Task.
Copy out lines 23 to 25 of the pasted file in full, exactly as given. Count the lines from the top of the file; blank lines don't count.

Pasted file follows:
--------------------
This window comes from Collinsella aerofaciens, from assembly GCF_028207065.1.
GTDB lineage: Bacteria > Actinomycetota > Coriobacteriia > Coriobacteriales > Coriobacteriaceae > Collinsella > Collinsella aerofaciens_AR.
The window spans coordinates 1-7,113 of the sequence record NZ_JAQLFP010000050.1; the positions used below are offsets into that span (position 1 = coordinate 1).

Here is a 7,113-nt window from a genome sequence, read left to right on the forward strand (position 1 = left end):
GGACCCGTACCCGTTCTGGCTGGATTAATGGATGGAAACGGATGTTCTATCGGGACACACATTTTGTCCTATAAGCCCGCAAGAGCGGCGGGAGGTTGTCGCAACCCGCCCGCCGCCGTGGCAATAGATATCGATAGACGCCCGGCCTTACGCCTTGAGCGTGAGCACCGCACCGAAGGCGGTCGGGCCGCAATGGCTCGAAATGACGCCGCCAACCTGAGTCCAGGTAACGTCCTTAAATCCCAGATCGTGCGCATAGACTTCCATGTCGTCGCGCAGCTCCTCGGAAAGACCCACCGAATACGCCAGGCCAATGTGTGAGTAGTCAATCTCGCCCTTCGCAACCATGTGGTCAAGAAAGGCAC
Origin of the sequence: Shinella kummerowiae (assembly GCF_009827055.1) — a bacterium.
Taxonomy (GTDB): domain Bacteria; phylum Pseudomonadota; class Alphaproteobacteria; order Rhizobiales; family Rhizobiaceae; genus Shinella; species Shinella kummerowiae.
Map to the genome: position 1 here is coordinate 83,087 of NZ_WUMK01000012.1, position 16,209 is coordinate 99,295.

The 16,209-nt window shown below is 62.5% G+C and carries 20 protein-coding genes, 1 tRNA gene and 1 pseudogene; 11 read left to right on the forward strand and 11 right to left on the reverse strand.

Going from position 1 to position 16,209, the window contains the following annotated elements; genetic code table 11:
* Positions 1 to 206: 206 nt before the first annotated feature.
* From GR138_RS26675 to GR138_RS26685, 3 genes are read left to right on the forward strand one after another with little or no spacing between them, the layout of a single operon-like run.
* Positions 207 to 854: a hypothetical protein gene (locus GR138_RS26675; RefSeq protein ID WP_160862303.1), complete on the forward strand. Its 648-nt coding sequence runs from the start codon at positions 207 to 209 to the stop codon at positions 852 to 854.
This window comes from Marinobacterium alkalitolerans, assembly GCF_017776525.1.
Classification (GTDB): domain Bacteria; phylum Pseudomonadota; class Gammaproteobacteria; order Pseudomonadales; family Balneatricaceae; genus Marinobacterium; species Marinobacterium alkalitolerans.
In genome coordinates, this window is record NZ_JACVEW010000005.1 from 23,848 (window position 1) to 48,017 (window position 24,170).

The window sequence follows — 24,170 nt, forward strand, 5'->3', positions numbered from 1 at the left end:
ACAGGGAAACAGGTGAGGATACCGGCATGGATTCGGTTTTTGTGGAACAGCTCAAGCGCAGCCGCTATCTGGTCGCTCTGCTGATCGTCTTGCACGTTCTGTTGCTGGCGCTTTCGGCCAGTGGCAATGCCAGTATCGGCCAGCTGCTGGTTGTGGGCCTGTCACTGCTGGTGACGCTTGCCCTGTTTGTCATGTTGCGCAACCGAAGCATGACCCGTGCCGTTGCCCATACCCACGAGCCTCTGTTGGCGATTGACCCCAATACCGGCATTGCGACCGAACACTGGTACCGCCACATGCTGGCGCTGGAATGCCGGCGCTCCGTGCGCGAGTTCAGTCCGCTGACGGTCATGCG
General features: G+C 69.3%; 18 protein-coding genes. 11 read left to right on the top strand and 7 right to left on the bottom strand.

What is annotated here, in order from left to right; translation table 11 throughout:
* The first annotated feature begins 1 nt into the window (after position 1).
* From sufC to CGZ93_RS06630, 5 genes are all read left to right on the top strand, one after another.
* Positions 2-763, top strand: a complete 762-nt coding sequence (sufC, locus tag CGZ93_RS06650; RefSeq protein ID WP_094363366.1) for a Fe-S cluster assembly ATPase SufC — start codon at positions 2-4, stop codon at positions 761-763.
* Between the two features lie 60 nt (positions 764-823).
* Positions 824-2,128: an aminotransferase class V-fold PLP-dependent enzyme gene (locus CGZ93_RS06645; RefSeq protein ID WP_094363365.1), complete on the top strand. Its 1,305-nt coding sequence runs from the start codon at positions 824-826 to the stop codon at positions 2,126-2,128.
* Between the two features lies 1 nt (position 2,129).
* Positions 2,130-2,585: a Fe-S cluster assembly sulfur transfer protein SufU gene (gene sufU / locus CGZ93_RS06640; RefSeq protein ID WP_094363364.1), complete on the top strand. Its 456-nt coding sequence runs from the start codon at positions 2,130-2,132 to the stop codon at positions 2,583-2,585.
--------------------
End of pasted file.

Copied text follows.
* Positions 2-763, top strand: a complete 762-nt coding sequence (sufC, locus tag CGZ93_RS06650; RefSeq protein ID WP_094363366.1) for a Fe-S cluster assembly ATPase SufC — start codon at positions 2-4, stop codon at positions 761-763.
* Between the two features lie 60 nt (positions 764-823).
* Positions 824-2,128: an aminotransferase class V-fold PLP-dependent enzyme gene (locus CGZ93_RS06645; RefSeq protein ID WP_094363365.1), complete on the top strand. Its 1,305-nt coding sequence runs from the start codon at positions 824-826 to the stop codon at positions 2,126-2,128.